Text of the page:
'Dapat patas': Why petitioners are seeking Bongbong Marcos disqualification


Posted at Nov 09 2021 11:23 AM | Updated as of Nov 09 2021 11:31 AM

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MANILA – Ten professionals who filed a petition seeking to intervene in an earlier petition to cancel the certificate of candidacy of Ferdinand “Bongbong” Marcos, Jr. did so because they are taxpayers seeking equal treatment under the law, their lawyer Howard Calleja said.

“Well, basically, this is a tax case,” Calleja told ANC Tuesday. “All of these are taxpayers, professionals, the businessmen, civic leaders.”

“Ang sinasabi lang dito, if the ordinary Filipino, the ordinary Juan dela Cruz shall file income tax, at kung hindi siya nag-file eh siya po ay makukulong at pagbabayarin ng fine. E ano pa ho yung ating highest position in the land, the presidency, and that alam naman po natin it also carries the accessory penalty and the additional penalty of disqualification?” he noted.

“So ang sinasabi natin, dapat ho, patas-patas lang po 'yung batas,” Calleja said.

“Let us be equal with everybody. There’s nothing political about this but really [an] implementation of the law, and if it cannot be implemented by the person seeking the highest post, then we don’t think he deserves to be in that highest post in the land.”

Calleja said that in their petition, they argued that the 1997 Court of Appeals ruling is void because it only imposed fines, not jail time in the case of non-filing of income tax returns.

“We’re saying that since the Tax Code or our laws clearly state that [the] penalty for non-payment and non-filing of taxes is imprisonment and fine, we felt that the Court of Appeals decision was beyond its jurisdiction. It was not correct and void ab initio.”

“Because nga there was no choice but it should be imprisonment and fine so in that case, we find that the decision [is] void ab initio and the ruling or the penalty imposed by the Quezon City RTC stands, and we have included a lot of jurisprudence on this matter to strengthen that position,” he said.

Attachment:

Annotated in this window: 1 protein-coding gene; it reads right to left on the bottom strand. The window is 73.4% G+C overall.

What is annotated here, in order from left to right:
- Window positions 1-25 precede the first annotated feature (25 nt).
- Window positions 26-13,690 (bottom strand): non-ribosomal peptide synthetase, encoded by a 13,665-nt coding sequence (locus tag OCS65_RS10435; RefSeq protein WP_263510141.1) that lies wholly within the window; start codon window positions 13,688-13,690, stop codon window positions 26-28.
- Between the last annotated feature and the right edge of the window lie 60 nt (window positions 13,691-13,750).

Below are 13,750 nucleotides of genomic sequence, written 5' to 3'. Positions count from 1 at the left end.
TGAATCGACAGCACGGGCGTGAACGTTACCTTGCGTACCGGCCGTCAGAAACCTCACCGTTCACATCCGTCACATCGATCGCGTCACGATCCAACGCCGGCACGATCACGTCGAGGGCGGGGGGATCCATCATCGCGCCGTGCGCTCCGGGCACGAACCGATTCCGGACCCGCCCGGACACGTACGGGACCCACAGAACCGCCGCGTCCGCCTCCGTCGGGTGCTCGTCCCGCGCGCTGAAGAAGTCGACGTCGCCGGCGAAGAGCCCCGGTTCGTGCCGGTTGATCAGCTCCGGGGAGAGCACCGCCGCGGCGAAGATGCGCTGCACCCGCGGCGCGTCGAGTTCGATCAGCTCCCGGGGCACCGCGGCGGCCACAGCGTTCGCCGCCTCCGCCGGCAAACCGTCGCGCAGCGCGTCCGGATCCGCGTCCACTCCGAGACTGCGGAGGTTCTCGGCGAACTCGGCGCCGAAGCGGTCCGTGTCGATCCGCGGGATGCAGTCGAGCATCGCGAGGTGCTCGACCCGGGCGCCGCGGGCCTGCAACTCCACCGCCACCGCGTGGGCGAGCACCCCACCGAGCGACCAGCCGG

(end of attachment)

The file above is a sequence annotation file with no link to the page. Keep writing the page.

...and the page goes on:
Calleja also noted that Marcos Jr. being ordered to pay deficiency income taxes indicates tax evasion, a crime that involves moral turpitude.

“Collection of deficiency payment, to me, means tax evasion as well,” he said.

“This, in addition to the imposition of the penalty under the 1977 Tax Code as amended in 1986 which require or which imposes the penalty of perpetual disqualification for any violation of the tax code. When we say any violation Mike, it doesn’t need moral turpitude,” Calleja said.

“His conviction there clearly makes him perpetually disqualified for any government position whether appointed or elected,” he added.

Earlier this month, civic groups also filed a petition at the Comelec to either cancel or deny the certificate of candidacy of the late dictator’s son over his supposed "false material representation.”

KAPATID, one of the groups that filed the said petition, said allowing Marcos Jr. to run even after he was convicted of tax evasion shows the country’s "double standards."

--ANC, 9 November 2021